6 Things that No One Tells You About Living in a Tiny House
Tiny houses are all the rage these days, but read this before you do an extreme downsize
Dreaming of ditching your nine to five, all that clutter that you've accumulated, and your mortgage? Chances are you've been watching one of the many reality TV shows about tiny house living. We are devoted small home lovers and builders but we aren't sure that tiny houses are a permanent solution for many.
- It needs to be less than 500 square feet to be considered a true tiny house.
- It may not meet the building codes of its permanent home site making it illegal. Part of the genius of a tiny home is that unlike a traditional home, a tiny home can be built in one place and transported anywhere the wind takes its owner. This also presents a problem. Say your tiny house is built in Virginia, but ends up in California. You will need to check to make sure that it meets all of California's stringent codes.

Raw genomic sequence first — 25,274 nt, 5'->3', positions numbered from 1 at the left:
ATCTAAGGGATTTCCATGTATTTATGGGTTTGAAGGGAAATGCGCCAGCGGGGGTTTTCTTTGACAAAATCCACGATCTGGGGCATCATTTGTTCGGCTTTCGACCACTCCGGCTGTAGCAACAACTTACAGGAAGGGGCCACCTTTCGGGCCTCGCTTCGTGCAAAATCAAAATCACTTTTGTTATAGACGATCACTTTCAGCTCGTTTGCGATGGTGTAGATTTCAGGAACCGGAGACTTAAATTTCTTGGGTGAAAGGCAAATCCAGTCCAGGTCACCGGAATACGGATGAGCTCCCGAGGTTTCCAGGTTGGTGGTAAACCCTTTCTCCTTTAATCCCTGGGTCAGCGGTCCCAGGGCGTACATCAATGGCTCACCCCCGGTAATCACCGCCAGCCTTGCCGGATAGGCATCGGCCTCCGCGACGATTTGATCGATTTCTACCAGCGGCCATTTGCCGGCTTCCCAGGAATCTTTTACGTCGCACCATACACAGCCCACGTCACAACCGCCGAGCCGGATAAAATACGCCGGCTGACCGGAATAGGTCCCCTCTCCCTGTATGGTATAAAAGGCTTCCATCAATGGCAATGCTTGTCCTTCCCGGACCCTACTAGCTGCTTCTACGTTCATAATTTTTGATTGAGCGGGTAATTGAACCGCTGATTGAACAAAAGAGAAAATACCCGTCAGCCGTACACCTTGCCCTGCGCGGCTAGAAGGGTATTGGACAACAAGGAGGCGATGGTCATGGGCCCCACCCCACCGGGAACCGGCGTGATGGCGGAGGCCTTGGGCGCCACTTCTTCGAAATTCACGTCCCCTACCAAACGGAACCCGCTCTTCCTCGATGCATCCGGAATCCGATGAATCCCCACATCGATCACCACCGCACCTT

- If you plan on moving your tiny house around the country with you, then you need to be sure that you have a car or truck with the right towing capacity. You should also double check that you have the driving ability too.
- It can be difficult to ″park" your tiny home on wheels for long. Since the Tiny Home movement is so new and largely unregulated, cities are having a tough time figuring how to zone them. Many cities only permit them if they are attached to a foundation and connected to utilities, which effectively downgrades the tiny house ethos to living in a guest house.
- Tiny home accessories are typically custom – and expensive. You probably cannot find that teeny toilet and sink at your local Home Depot. Instead it will need to be ordered through a more costly appliance dealer.
- Just getting up to go to the sleeping loft can be tricky business.
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Though beautifully simplistic in theory, these reality checks are a must-know before you decide to ditch the space for a tiny home.